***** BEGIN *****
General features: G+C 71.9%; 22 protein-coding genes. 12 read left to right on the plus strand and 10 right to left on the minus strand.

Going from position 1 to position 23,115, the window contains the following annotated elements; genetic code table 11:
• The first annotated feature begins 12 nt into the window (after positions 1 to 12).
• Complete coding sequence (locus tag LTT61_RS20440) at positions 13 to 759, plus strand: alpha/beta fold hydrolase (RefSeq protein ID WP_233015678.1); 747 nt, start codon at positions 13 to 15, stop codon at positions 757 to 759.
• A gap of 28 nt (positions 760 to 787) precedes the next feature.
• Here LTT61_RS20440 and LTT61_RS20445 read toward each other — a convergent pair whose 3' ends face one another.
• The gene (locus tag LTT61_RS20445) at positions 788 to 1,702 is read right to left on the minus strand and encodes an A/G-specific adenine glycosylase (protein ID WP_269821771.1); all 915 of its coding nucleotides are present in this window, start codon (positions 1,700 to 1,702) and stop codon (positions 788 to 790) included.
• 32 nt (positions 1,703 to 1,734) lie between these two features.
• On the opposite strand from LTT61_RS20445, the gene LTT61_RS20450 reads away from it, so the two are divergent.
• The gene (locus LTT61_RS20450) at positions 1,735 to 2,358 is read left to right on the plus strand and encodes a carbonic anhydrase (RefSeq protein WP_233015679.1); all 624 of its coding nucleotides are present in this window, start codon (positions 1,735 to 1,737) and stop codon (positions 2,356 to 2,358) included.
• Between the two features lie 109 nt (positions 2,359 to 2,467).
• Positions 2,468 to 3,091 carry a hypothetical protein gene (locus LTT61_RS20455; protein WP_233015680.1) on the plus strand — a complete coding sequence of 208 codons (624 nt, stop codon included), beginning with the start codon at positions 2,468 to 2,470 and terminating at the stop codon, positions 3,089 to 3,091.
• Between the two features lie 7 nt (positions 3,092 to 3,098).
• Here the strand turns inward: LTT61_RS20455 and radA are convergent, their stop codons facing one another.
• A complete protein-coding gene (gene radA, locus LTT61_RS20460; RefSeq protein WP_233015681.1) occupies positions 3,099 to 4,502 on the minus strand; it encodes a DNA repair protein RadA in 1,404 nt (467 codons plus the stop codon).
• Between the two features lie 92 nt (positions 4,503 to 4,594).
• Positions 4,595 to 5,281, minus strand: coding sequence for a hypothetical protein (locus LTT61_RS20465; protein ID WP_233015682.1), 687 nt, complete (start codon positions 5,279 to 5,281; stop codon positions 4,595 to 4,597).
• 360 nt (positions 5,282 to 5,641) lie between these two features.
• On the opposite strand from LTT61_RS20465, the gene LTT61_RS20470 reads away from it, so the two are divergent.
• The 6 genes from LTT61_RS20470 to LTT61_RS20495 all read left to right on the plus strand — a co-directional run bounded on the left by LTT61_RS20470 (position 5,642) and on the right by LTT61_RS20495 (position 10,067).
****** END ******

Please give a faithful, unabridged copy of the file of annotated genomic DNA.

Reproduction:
General features: G+C 71.9%; 22 protein-coding genes. 12 read left to right on the plus strand and 10 right to left on the minus strand.

Going from position 1 to position 23,115, the window contains the following annotated elements; genetic code table 11:
• The first annotated feature begins 12 nt into the window (after positions 1 to 12).
• Complete coding sequence (locus tag LTT61_RS20440) at positions 13 to 759, plus strand: alpha/beta fold hydrolase (RefSeq protein ID WP_233015678.1); 747 nt, start codon at positions 13 to 15, stop codon at positions 757 to 759.
• A gap of 28 nt (positions 760 to 787) precedes the next feature.
• Here LTT61_RS20440 and LTT61_RS20445 read toward each other — a convergent pair whose 3' ends face one another.
• The gene (locus tag LTT61_RS20445) at positions 788 to 1,702 is read right to left on the minus strand and encodes an A/G-specific adenine glycosylase (protein ID WP_269821771.1); all 915 of its coding nucleotides are present in this window, start codon (positions 1,700 to 1,702) and stop codon (positions 788 to 790) included.
• 32 nt (positions 1,703 to 1,734) lie between these two features.
• On the opposite strand from LTT61_RS20445, the gene LTT61_RS20450 reads away from it, so the two are divergent.
• The gene (locus LTT61_RS20450) at positions 1,735 to 2,358 is read left to right on the plus strand and encodes a carbonic anhydrase (RefSeq protein WP_233015679.1); all 624 of its coding nucleotides are present in this window, start codon (positions 1,735 to 1,737) and stop codon (positions 2,356 to 2,358) included.
• Between the two features lie 109 nt (positions 2,359 to 2,467).
• Positions 2,468 to 3,091 carry a hypothetical protein gene (locus LTT61_RS20455; protein WP_233015680.1) on the plus strand — a complete coding sequence of 208 codons (624 nt, stop codon included), beginning with the start codon at positions 2,468 to 2,470 and terminating at the stop codon, positions 3,089 to 3,091.
• Between the two features lie 7 nt (positions 3,092 to 3,098).
• Here the strand turns inward: LTT61_RS20455 and radA are convergent, their stop codons facing one another.
• A complete protein-coding gene (gene radA, locus LTT61_RS20460; RefSeq protein WP_233015681.1) occupies positions 3,099 to 4,502 on the minus strand; it encodes a DNA repair protein RadA in 1,404 nt (467 codons plus the stop codon).
• Between the two features lie 92 nt (positions 4,503 to 4,594).
• Positions 4,595 to 5,281, minus strand: coding sequence for a hypothetical protein (locus LTT61_RS20465; protein ID WP_233015682.1), 687 nt, complete (start codon positions 5,279 to 5,281; stop codon positions 4,595 to 4,597).
• 360 nt (positions 5,282 to 5,641) lie between these two features.
• On the opposite strand from LTT61_RS20465, the gene LTT61_RS20470 reads away from it, so the two are divergent.
• The 6 genes from LTT61_RS20470 to LTT61_RS20495 all read left to right on the plus strand — a co-directional run bounded on the left by LTT61_RS20470 (position 5,642) and on the right by LTT61_RS20495 (position 10,067).